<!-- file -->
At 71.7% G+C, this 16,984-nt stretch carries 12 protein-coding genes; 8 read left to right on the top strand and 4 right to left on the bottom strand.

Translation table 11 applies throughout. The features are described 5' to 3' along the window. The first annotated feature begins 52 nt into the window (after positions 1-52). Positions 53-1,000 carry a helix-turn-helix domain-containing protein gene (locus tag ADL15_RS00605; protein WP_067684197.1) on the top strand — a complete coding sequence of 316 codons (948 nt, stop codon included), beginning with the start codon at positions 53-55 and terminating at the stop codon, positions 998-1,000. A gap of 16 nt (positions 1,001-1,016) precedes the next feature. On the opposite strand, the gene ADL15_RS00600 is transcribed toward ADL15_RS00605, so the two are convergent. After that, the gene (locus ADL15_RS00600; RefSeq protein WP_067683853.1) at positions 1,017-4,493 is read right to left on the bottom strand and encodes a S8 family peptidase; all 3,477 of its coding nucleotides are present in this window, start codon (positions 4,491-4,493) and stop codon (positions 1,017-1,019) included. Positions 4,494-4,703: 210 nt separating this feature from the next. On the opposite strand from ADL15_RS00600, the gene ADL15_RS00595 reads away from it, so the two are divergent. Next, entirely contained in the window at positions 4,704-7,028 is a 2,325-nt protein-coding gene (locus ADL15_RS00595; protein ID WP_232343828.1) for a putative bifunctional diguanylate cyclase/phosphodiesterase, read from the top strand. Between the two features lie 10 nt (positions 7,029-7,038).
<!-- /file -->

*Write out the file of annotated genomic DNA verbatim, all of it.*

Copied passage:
At 71.7% G+C, this 16,984-nt stretch carries 12 protein-coding genes; 8 read left to right on the top strand and 4 right to left on the bottom strand.

Translation table 11 applies throughout. The features are described 5' to 3' along the window. The first annotated feature begins 52 nt into the window (after positions 1-52). Positions 53-1,000 carry a helix-turn-helix domain-containing protein gene (locus tag ADL15_RS00605; protein WP_067684197.1) on the top strand — a complete coding sequence of 316 codons (948 nt, stop codon included), beginning with the start codon at positions 53-55 and terminating at the stop codon, positions 998-1,000. A gap of 16 nt (positions 1,001-1,016) precedes the next feature. On the opposite strand, the gene ADL15_RS00600 is transcribed toward ADL15_RS00605, so the two are convergent. After that, the gene (locus ADL15_RS00600; RefSeq protein WP_067683853.1) at positions 1,017-4,493 is read right to left on the bottom strand and encodes a S8 family peptidase; all 3,477 of its coding nucleotides are present in this window, start codon (positions 4,491-4,493) and stop codon (positions 1,017-1,019) included. Positions 4,494-4,703: 210 nt separating this feature from the next. On the opposite strand from ADL15_RS00600, the gene ADL15_RS00595 reads away from it, so the two are divergent. Next, entirely contained in the window at positions 4,704-7,028 is a 2,325-nt protein-coding gene (locus ADL15_RS00595; protein ID WP_232343828.1) for a putative bifunctional diguanylate cyclase/phosphodiesterase, read from the top strand. Between the two features lie 10 nt (positions 7,029-7,038).